Reward-related attentional capture and cognitive inflexibility interact to determine greater severity of compulsivity-related problems

Lucy Albertella, Mike E. Le Pelley, Samuel R. Chamberlain, Fred Westbrook, Rico S.C. Lee, Leonardo F. Fontenelle, Jon E. Grant, Rebecca A. Segrave, Eugene McTavish, Murat Yücel

Research output: Contribution to journalArticleResearchpeer-review

Abstract

Background and objectives: Neurocognitive processes are key drivers of addictive and compulsive disorders. The current study examined whether reward-related attentional capture and cognitive inflexibility are associated with impulsive and/or compulsive personality traits, and whether these cognitive characteristics interact to predict greater compulsivity-related problems across obsessive-compulsive and drinking behaviors. Methods: One-hundred and seventy-three participants (mean age = 34.5 years, S.D = 8.4, 42% female) completed an online visual search task to measure reward-related attentional capture and its persistence following reversal of stimulus-reward contingencies. Participants also completed questionnaires to assess trait impulsivity, compulsivity, alcohol use, and obsessive-compulsive behaviors. Results: Greater reward-related attentional capture was associated with trait compulsivity, over and above all impulsivity dimensions, while greater cognitive inflexibility was associated with higher negative urgency (distress-elicited impulsivity). Reward-related attentional capture and cognitive inflexibility interacted to predict greater compulsivity-related problems among participants who reported obsessive-compulsive behaviors in the past month (n = 57) as well as current drinkers (n = 88). Follow-up analyses showed that, for OCD behaviors, this interaction was driven by an association between higher reward-related attentional capture and more problematic behaviors among cognitively inflexible participants only. For drinking, the same pattern was seen, albeit at trend level. Limitations: This study includes a non-clinical, online sample and is cross-sectional, thus its findings need to be interpreted with these limitations in mind. Conclusions: Reward-related attentional capture and cognitive flexibility are related to trait compulsivity and impulsivity (negative urgency) respectively, and interact to determine more problematic behaviors.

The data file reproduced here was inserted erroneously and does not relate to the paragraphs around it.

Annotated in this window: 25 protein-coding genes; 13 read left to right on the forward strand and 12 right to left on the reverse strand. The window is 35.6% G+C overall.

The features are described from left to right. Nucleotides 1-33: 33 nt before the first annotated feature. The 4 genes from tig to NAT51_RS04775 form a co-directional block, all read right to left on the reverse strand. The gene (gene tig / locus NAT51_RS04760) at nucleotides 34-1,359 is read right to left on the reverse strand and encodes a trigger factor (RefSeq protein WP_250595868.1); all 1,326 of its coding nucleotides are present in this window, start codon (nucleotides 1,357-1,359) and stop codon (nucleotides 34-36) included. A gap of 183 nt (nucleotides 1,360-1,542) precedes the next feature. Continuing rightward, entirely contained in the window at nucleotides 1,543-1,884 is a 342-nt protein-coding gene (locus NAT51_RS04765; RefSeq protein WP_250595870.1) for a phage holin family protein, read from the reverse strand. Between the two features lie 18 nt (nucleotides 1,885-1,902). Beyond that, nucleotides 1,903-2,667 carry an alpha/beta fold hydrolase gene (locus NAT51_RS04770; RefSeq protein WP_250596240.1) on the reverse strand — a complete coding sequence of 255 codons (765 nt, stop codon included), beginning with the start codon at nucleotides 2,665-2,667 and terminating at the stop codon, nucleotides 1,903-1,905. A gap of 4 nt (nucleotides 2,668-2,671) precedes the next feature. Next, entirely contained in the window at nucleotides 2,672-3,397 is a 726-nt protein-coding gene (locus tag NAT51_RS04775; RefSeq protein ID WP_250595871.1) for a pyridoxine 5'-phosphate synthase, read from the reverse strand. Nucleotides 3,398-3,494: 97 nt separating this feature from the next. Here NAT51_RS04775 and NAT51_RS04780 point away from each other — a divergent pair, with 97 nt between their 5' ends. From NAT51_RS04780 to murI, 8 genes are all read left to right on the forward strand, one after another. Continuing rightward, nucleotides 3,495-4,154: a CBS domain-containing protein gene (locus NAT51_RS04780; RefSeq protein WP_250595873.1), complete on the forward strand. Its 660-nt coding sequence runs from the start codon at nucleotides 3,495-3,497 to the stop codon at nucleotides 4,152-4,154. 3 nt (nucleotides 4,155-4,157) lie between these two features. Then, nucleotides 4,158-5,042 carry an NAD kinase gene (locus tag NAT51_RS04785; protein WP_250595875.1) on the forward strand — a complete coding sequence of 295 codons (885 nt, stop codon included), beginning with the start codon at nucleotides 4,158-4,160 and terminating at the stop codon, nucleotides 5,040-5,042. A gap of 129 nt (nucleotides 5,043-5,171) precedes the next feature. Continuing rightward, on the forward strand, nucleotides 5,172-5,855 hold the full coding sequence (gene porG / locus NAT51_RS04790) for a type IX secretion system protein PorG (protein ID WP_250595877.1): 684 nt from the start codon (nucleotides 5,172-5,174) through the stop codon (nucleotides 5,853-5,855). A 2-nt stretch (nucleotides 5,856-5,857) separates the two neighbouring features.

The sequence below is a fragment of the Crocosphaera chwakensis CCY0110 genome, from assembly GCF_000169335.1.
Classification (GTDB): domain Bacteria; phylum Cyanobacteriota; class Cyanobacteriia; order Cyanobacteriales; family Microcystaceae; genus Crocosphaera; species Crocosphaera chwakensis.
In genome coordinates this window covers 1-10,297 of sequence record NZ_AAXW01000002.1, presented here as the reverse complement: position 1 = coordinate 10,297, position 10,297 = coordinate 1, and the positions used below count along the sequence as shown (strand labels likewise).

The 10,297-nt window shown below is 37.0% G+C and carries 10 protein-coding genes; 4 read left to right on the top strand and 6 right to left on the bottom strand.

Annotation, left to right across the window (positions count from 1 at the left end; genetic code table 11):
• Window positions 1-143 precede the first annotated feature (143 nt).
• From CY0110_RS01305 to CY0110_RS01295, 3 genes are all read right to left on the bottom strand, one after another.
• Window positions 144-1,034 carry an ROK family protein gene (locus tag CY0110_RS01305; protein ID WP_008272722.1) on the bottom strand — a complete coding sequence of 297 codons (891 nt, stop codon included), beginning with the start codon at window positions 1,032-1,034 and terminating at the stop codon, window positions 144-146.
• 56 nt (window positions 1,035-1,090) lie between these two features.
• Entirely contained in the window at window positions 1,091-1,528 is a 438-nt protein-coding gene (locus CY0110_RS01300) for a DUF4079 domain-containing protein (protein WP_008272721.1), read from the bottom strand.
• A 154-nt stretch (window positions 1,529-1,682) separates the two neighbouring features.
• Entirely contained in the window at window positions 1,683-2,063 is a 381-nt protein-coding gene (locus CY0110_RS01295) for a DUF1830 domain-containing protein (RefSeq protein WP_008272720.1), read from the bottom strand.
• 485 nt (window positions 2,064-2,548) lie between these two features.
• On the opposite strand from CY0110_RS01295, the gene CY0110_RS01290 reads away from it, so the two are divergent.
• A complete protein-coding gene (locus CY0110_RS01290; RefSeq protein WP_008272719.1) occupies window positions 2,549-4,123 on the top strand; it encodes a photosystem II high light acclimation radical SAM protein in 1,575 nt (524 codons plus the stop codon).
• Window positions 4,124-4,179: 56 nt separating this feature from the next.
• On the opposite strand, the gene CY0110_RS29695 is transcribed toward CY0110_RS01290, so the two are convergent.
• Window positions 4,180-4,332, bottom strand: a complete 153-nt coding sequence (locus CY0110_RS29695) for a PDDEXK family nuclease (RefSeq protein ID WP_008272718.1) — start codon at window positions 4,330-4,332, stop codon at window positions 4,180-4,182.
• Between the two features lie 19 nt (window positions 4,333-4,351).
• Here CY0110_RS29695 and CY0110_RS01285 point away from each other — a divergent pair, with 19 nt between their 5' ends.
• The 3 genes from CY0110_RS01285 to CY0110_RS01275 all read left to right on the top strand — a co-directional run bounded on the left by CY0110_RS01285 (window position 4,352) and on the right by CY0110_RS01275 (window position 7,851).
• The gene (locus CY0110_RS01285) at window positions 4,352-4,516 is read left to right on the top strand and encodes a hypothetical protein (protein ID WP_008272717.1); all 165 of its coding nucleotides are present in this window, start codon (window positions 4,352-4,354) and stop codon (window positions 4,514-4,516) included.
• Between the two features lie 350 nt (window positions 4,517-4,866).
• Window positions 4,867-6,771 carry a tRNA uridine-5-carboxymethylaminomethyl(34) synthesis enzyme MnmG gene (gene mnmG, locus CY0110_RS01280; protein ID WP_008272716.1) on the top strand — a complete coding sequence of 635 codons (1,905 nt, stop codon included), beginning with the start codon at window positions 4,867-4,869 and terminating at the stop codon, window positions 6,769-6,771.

Original languageEnglish
Article number101580
Number of pages7
JournalJournal of Behavior Therapy and Experimental Psychiatry
Volume69
DOIs
Publication statusPublished - Dec 2020

Keywords

  • Cognitive inflexibility
  • Compulsivity
  • Impulsivity
  • Reward learning

Cite this